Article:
Learning about stormwater and how it affects our rivers, streams, and lakes is the first step to minimizing pollutants.
By identifying and making changes to some everyday actions that contribute to stormwater runoff, we can help prevent water pollution in our communities.
Using road salt in the winter can contribute to water pollution in Vermont’s lakes, rivers and streams.
Pet waste can be a major source of bacteria and excess nutrients in local waters.
Rain gardens are a great way to reduce stormwater around your house…and they look great!
Rain barrels help collect rainwater for use in gardens and on your lawn.
The deep roots from trees help loosen the soil in your yard, allowing for more water absorption.
Redirecting the water from your gutters is an effective way to reduce runoff.
Fertilizer is often washed into our streams, lakes, and rivers during storms.
Did you know it’s better to use a commerical car wash than to wash your car at home?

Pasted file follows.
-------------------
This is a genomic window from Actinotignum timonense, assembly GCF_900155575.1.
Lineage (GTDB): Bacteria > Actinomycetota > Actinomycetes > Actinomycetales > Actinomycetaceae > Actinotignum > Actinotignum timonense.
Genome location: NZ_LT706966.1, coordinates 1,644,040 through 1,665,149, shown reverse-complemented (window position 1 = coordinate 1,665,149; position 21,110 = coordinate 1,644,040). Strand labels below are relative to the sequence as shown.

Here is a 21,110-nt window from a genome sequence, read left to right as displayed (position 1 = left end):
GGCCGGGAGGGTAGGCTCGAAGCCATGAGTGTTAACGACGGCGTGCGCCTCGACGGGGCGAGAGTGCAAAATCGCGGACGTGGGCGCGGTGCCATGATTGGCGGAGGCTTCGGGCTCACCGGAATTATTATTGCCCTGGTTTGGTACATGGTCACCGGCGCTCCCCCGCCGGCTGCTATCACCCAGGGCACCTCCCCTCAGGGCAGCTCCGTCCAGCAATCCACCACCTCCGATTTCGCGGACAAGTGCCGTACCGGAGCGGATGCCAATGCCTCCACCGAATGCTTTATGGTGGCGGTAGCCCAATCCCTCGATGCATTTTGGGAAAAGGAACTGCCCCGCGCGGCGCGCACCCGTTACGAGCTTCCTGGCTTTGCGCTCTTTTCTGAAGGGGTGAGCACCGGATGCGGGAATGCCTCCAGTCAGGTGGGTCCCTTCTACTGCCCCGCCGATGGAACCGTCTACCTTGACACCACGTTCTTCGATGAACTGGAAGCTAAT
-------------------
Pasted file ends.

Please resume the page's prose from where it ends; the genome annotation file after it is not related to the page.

Each seasonal issue is packed with things to you do to help keep Lake Champlain clean, and we’ll never share your information.
Are you interested in learning more? We’ve compiled a reading list in collaboration with the Lake Champlain Basin Program Resource Library, including both Adult and Children’s titles that cover watersheds, wetlands and the wildlife that make up the Lake Champlain basin.
BLUE® is an innovative program that certifies homes, businesses, and institutions as watershed friendly. Evaluators educate and collaborate with property owners to identify opportunities for stormwater mitigation, affect behavioral changes, and establish stewardship principles to protect our waters. Perhaps you could use a rain barrel or rain garden, perhaps a water trench or French drain. Find out how you can make a difference by mitigating stormwater runoff before it leaves your land.
Tips for Rural Homeowners
Even if your home is located in a rural area it can have impacts on downstream water bodies like Lake Champlain.
Glossary: What is a watershed? What is an outfall? Learn the terms associated with stormwater runoff and you’ll be the most interesting person in your neighborhood!
The UVM Watershed Alliance supports state-wide watershed education and water quality monitoring in Vermont middle schools, secondary schools, alternative education programs, and youth groups.